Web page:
W3C home > Mailing lists > Public > public-egov-ig@w3.org > September 2011

Re: Personal Regional Address Books

From: Gannon Dick <gannon_dick@yahoo.com>
Date: Mon, 26 Sep 2011 07:56:51 -0700 (PDT)
Message-ID: <1317049011.53444.YahooMailNeo@web112609.mail.gq1.yahoo.com>
To: Chris Beer <chris@codex.net.au>, "public-egov-ig@w3.org" <public-egov-ig@w3.org>
It is true that commercial sources are just a click away, but they have two disadvantages:
1. They are proprietary.  Note the difference in terms of use between The National Atlas[1] and the Earth Explorer[2].  The gate-keeping is complex, leaving aside for the moment the issue of Authority.  Rearranging the data layout creates a problem with the science behind the calculations - event times cannot be un-rounded -  so that a composite data set, a forecast, becomes differently branded.
2. Any location pull involves an element of tracking.  A user specified location, when pulled, is still under the control of the user.  A location inferred by some other mechanism, "Magic" is popular, is part of the branding mentioned above.

DWML is an "operational" format for the US.  It may be difficult to implement elsewhere - it uses integer feet for altitudes, for example.  To the good side, it appears to be neutrino-free :o)  The Government has done their part. The "idea" is that small developers and citizens should have the confidence to use location dependent PSI directly, without the coverage branding Big Data introduces into the equation.  I hasten to add that this is for forecasts, tactics, not StratML, nor does it interfere with Brand Niemann's suggested extensions to Five-Star linking.  Forecasts are intended to be forgotten once the facts are in. 


[1] http://www.nationalatlas.gov/mapmaker

[2] http://edcsns17.cr.usgs.gov/NewEarthExplorer/  

From: Chris Beer <chris@codex.net.au>
To: public-egov-ig@w3.org
Cc: gannon_dick@yahoo.com
Sent: Monday, September 26, 2011 5:01 AM
Subject: Re:Personal Regional Address Books

But the Weather Channel, or Google etc, or the evening news are just a click away and far easier to access.

Solutions have to as simple as they are accessible, value adding and smart (in an e-gov sense).

What you need to support this idea is a simple and free tool for end users that encourages Gov use of the fotmat/idea...

2 cents worth :)


Chris Beer

Sent from Samsung Mobile 

Gannon Dick <gannon_dick@yahoo.com> wrote: 

I'll try the New Zealand method (3 sentences).

If you have a new work assignment in an unfamiliar area, for example as a teacher, environment  forecasts (weather and sun) help you with short term planning until you become familiar with the new neighborhood.  A map of the available forecast data points is in the geocard.zip 'weather application' directory: PateE.dwml DWML is the National Weather Services' XML format, and the modified XSD schema is in the 'weather validation' directory in the zip file.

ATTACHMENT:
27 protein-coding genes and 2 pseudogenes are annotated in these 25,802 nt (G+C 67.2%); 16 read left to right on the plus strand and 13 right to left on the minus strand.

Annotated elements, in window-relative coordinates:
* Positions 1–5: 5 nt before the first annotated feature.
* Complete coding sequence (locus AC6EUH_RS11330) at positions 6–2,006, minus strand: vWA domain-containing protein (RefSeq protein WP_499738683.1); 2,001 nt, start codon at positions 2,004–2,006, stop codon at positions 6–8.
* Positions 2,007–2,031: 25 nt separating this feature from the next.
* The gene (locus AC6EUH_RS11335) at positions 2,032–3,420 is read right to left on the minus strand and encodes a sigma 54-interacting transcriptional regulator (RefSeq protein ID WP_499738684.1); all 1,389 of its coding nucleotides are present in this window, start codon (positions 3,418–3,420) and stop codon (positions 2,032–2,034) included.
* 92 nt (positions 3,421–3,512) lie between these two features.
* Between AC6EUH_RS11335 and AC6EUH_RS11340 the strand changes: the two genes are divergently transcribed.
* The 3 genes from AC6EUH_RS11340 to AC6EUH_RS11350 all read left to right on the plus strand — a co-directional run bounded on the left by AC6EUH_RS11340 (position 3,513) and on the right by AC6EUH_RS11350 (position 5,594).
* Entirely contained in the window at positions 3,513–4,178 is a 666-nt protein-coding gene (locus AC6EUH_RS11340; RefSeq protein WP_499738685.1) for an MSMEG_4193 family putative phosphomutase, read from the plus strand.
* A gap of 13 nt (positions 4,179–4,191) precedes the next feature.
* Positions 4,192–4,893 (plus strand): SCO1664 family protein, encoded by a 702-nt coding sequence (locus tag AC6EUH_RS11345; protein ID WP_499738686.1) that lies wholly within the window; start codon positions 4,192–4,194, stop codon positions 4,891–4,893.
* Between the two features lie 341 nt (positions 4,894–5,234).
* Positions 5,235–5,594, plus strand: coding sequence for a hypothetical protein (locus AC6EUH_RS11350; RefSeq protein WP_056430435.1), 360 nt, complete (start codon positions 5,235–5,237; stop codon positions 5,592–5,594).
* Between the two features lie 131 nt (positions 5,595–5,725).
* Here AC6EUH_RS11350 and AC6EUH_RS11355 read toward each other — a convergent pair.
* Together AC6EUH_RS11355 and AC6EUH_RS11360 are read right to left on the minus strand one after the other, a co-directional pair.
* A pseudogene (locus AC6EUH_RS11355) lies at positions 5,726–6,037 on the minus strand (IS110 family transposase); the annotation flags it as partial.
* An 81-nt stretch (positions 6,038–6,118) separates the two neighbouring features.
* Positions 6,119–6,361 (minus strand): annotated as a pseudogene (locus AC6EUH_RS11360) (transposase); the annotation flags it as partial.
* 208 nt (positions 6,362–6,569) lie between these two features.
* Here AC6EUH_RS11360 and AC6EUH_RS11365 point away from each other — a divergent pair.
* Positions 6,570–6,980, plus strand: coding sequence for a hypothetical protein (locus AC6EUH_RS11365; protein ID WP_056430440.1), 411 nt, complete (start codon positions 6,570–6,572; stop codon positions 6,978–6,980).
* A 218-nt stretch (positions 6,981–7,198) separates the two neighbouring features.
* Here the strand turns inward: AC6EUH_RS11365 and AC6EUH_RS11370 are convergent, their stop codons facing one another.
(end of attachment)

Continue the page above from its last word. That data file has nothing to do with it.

----- Forwarded Message -----
Subject: Regional Address Book, US

To lower the Government data access requirements for small shops and individuals, I have compiled an XML Data Base of Regions (County Equivalents) for the US and Puerto Rico.  I hope it will be used as an application coverage starting point.  An example of the output is here [1], just two Counties in North Texas and a couple of local schools.  A zip file with the example and complete data base (nick.xml) is in the same directory as geocard.zip [2].  CC Public Domain Mark

The advantage to this scheme is that application coverage can be scaled up by simply adding regions.  Time Zones and County Warning Areas which overlap have already been joined.

Once these "Personal Regional Address Books" are made, it's an easy matter to get Weather Information in XML, and other information, sunrise, sunset, etc. can be added to that.  A daemon to fetch the current forecast is all the 'development' work necessary.   I'll publish the Weather XML (dwml) transforms within about a week.


[1] http://www.rustprivacy.org/2011/phase/pab/ or http://tinyurl.com/43hhj7o
[2] http://tinyurl.com/43hhj7o/geocard.zip
Received on Monday, 26 September 2011 14:57:20 UTC

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